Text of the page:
What's for dinner? Insects: from burger to gastronomy


Eating insects is certainly not yet widespread in Belgium, but since the beginning of October adventurous diners can now buy Limburg's Damhert worm burgers, schnitzels and nuggets in most supermarkets.

What puts many people off is the idea and the look of these 'creepy crawlies'. Essentially there is little difference compared to using molluscs, like shellfish, squid or snails, but these are already established in our culinary culture. No less than 2 billion people of this earth do however eat insects. They are rich in protein, vitamins, minerals and fibre and there are lots of them and they are easy to produce. Furthermore, the ecological footprint of production is much lower than beef or poultry, for example.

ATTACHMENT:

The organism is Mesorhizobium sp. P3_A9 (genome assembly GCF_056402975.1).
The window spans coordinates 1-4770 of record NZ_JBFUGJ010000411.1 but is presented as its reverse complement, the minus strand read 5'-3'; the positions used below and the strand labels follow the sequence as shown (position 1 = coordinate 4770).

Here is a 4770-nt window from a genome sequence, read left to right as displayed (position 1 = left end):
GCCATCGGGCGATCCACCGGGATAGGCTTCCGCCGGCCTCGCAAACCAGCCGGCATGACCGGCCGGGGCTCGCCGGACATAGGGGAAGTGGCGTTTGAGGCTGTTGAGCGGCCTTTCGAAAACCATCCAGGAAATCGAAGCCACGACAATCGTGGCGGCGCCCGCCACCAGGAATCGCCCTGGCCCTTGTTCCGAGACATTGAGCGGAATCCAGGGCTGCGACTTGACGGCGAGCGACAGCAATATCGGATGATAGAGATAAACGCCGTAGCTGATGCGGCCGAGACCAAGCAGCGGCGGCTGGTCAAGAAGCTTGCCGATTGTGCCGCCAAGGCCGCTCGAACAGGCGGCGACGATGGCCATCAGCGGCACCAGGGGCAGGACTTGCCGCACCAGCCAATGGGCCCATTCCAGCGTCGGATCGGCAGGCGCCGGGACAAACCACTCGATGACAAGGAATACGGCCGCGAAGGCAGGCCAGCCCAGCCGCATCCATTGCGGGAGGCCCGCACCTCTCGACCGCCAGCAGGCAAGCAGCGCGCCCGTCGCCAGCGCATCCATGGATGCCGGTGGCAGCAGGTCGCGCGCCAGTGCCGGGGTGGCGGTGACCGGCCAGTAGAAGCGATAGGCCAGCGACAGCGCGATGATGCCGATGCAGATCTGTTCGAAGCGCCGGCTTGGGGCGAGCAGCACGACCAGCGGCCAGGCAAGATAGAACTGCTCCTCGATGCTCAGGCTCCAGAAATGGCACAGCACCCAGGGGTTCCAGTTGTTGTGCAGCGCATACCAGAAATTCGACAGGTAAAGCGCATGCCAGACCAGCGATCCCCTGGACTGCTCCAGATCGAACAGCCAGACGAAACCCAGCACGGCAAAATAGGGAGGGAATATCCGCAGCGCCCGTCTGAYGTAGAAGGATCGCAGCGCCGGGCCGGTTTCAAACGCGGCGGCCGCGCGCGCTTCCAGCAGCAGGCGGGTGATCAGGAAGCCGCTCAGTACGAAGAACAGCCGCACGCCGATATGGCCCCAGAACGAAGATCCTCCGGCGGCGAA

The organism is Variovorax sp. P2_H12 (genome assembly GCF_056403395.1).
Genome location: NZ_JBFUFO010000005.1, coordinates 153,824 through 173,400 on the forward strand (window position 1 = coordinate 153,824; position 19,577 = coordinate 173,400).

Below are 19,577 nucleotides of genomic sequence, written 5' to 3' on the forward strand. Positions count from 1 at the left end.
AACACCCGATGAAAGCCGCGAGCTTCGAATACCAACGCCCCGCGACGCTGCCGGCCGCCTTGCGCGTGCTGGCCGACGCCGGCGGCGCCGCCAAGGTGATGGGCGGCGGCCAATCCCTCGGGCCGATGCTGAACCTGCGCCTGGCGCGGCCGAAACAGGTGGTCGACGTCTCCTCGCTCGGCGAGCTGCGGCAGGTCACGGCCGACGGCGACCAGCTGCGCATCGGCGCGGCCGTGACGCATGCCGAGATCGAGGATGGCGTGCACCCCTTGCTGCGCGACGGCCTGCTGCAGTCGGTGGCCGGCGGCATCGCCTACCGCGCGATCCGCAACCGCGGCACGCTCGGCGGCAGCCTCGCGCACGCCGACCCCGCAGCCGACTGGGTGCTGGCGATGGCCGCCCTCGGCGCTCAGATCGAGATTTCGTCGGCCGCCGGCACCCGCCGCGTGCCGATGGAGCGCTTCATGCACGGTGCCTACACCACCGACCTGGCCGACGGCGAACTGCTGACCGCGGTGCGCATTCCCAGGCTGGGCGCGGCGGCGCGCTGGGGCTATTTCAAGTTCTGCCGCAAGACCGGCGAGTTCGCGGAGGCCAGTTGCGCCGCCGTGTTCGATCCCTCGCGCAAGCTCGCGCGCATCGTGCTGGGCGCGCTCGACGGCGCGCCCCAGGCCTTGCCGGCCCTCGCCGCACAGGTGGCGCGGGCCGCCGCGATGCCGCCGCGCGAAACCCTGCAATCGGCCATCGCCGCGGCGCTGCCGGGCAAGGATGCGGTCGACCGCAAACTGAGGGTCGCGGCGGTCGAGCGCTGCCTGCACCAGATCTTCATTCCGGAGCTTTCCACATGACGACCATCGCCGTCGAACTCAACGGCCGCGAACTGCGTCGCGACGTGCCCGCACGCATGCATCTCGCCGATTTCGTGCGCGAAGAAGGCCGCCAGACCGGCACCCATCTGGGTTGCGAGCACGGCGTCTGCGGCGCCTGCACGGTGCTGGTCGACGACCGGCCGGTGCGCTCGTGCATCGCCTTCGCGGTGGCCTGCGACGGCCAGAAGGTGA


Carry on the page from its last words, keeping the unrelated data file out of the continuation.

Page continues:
This message seems to be getting through in the Belgian dining culture. Where first steps were taken by serving insect burgers at summer festivals and in student restaurants, various gastronomic restaurants are also now including insects in their menus. ‘Bugs & Lunch’ in Ghent even serves up a complete insect menu. However, Ghent is not the only place where you can try insects. ’t Walhalla’ in Roeselare serves a tofu burger based on buffalo worms. The hamburger restaurant in Oostend ‘Cook & Roll’ have put a Tandoori Insect Burger and Grasshopper Sundae on their menu.

It has to be said that the beasties have been used in such a way that you can taste but not see them. For example, by incorporating them in a cricket croquette or a crunchy layer on a ball of vanilla ice-cream. The flavours are apparently quite surprising: nuts, bacon, popcorn, even mint.